Unaware of his father’s distress, Hisashi took out an imaginary coin and tried to put it in his father’s pocket. “Here, Dada. Again, again.”
“That’s enough for now,” his father said. “You’ll ruin your expensive suit. Your mama wants you to look your very best for your new parents.”
Wide-eyed, Hisashi hit his father. “No! No! No!”
Ichiro pinned his son’s arms down by his sides as tears rolled down his chubby cheeks. “Calm down. It’s time for us to go. Put on your jacket and your shoes. I don’t want to hear another ‘no’ out of you.” Hisashi’s lower lip quivered. Inside I seethed with anger at Ichiro for speaking so harshly to Hisashi, but I held my tongue.
Ichiro opened his briefcase and held up the documents: “Passport, tickets, letter to stewardess…” The news interrupted the music. “Good morning, listeners. Today is February twenty-ninth, 1964. Leap Year. Don’t forget, ladies. You may ask your boyfriend to marry you if you dare.”
So next year there would be no February 29. I thought, Will I light a candle on February 28 or March 1 and say a prayer for my little boy, wishing that someday I will see him again, if not in this lifetime, then in the next?
I put a framed wedding photograph of Ichiro and me on top of Hisashi’s clothes so he would remember what we looked like, and I tucked a heart-shaped box made of paulownia wood between the layers in his suitcase. Inside the box was Hisashi’s umbilical cord that all good Japanese mothers save as a symbol of the connection between mother and child. After today, the flesh we had shared for the nine months of my pregnancy would no longer belong to me. It was to be passed on to Mitsuko, who awaited his arrival in America. Hisashi, her son at last. I closed his suitcase. The sound of the latches snapping shut echoed off the suffocating walls of the hotel room.
The late February air was damp and the cloudy sky promised more rain. Blackbirds swooped down on the branches of the trees that would be pregnant with cherry blossoms in a month, the city parks clogged with viewing parties organized by happy families and visiting tourists reveling in the beauty of the pink-petal snow. I tried pushing the thought out of my mind, but a voice kept repeating, Hisashi will not be here to see the cherry blossoms. You and Ichiro will be alone.
Ichiro and I clasped our son’s hands and lifted him over the mud puddles in the street to make sure that his new shoes did not get wet. “Higher, higher,” Hisashi shouted, as if we were playing a game. Ichiro stopped to catch his breath. He leaned over and rested his hands on his knees, taking shallow breaths to clear his lungs and bring the blood back into his head.
“Are you all right, Ichiro?”
“Just a little dizzy. Give me a moment, and I’ll be fine.”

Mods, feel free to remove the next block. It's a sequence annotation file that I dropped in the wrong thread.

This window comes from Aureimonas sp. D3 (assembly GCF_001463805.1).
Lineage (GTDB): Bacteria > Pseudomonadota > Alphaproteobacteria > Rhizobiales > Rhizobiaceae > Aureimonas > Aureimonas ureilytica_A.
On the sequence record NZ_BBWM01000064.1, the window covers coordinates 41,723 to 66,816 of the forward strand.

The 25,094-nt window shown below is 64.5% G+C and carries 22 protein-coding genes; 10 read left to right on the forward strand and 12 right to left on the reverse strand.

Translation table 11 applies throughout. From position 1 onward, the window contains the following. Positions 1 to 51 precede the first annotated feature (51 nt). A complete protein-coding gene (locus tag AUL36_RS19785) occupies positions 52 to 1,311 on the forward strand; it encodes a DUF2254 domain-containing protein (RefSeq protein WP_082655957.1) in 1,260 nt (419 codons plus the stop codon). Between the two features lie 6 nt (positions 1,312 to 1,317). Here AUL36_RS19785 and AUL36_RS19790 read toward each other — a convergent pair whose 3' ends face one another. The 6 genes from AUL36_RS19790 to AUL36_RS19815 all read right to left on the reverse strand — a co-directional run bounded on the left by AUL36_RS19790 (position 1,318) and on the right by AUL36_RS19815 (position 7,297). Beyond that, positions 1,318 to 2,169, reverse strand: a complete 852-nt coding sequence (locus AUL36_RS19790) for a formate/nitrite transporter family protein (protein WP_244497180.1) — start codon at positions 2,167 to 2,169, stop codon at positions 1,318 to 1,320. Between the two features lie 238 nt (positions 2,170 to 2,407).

Distracted, I didn’t realize Hisashi had escaped my grip. He jumped into a puddle, splashing his shoes with mud. Ichiro grabbed him by the arm, spun him around, and slapped him on the behind. “You naughty boy. Your mama is going to have to wash off your shoes when we get to the airport.”
“Ichiro, go easy on him. He’s just trying to hold our attention. We can’t expect him to always be an obedient child. Especially today…”
Ichiro wiped his mouth with his handkerchief and tucked it back into his breast pocket. “I shouldn’t be so harsh, but this is as difficult for me as it is for you—even if I don’t express it.”
We found a seat in the front car. The doors closed and the train pulled out of the station, picking up speed as it headed toward Tokyo’s Haneda International Airport. Hisashi sat on my lap next to the window and called out the names of the passing images: bicycle, dog, car, wagon. His vocabulary was expanding rapidly, and he was speaking in complete sentences, the result of all the books his father read to him. He was smart like Ichiro, but he was also a very emotional and sensitive child—which he had inherited from me. It occurred to me that our son was like a cup filled with tea poured at the same time from two cracked kettles. After what we were about to do, neither of us deserved him.
Ichiro scanned the Help Wanted section of yesterday’s Osaka Shimbun he brought from home. He meticulously circled ads: “salesclerk needed in menswear department at Daimuru Osaka Shinsaibashi,” “bookkeeper position at Nippon Steel.” After hesitating a moment, he marked “chauffeur, HELLO Limousine Service.” I knew he considered the job beneath him, but the pay would probably be good during the Olympics. He folded the paper and put it back in his briefcase. The rocking of the train made him sleepy, and he struggled to stay awake. I watched his eyes begin to flutter behind his glasses, which he had recently taken to wearing regularly as his eyesight worsened and his cheekbones became more prominent as he continued to lose weight. There were days I didn’t recognize my husband.
Hisashi pulled his cap off and hid his face. “Where are you, Dada?”
“Right next to you,” his father answered, lifting his head and seeming to struggle to keep his eyes open. “Where did you think I was?” He then tickled his son’s stomach, and Hisashi squirmed in my lap.
“Let’s keep him quiet so that he doesn’t get overheated,” I said, and I unbuttoned his maroon jacket and gave him a glass bottle filled with water. He sucked on the worn rubber nipple until there was nothing left in the bottle but air. The voice over the loudspeaker announced, “Next stop, Haneda International Airport. All passengers must disembark. Please check around your seats to make sure you have all your belongings.”